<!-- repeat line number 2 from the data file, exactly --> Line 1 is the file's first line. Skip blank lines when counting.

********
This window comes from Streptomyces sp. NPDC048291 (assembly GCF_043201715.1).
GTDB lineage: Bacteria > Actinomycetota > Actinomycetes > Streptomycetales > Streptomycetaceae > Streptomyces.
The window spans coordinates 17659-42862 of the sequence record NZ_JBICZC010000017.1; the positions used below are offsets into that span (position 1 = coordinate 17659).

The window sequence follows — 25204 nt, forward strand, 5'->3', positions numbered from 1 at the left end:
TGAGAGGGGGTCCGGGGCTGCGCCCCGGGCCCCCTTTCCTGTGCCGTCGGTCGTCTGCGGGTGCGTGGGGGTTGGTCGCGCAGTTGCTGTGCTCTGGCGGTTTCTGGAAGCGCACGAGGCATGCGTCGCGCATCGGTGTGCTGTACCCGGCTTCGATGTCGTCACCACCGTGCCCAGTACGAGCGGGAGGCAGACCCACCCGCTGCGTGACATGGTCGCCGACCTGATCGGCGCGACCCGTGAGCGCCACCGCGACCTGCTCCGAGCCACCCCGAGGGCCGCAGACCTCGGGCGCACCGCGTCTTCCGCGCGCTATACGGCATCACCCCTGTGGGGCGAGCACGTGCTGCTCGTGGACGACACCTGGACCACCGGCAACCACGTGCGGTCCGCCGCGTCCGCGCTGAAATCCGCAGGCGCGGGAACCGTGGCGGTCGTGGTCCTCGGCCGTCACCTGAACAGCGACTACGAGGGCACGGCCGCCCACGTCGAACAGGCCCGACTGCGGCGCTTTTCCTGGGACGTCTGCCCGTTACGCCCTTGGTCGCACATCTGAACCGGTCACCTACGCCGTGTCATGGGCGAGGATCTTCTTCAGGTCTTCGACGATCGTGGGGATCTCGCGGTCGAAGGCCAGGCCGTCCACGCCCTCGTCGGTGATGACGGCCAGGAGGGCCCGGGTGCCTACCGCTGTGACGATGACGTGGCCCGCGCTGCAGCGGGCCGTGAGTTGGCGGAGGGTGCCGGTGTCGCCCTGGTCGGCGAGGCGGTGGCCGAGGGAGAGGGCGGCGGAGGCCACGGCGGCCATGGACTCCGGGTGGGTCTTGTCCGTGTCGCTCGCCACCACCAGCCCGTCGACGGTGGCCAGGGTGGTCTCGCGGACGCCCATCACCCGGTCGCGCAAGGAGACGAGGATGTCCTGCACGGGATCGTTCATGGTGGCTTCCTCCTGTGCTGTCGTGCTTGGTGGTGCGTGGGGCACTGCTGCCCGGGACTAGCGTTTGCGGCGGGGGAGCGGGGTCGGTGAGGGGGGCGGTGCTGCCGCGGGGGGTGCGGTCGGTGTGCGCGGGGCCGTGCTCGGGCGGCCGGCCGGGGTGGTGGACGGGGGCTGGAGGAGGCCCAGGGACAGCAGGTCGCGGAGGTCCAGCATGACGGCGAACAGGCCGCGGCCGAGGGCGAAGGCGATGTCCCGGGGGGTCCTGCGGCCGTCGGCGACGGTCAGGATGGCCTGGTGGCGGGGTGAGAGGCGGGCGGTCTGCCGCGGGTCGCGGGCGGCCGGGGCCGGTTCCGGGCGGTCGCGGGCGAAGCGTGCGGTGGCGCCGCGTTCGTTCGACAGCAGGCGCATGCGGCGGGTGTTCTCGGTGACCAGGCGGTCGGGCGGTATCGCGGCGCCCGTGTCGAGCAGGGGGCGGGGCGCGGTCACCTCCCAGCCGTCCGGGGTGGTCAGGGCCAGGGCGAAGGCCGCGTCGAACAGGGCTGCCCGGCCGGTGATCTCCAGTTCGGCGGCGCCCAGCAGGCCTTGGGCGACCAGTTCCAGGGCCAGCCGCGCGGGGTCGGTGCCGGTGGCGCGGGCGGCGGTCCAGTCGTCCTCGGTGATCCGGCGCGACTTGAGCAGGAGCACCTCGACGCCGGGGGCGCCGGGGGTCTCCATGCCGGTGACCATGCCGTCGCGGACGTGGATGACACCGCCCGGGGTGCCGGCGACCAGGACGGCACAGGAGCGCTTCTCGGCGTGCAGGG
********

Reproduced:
GTDB lineage: Bacteria > Actinomycetota > Actinomycetes > Streptomycetales > Streptomycetaceae > Streptomyces.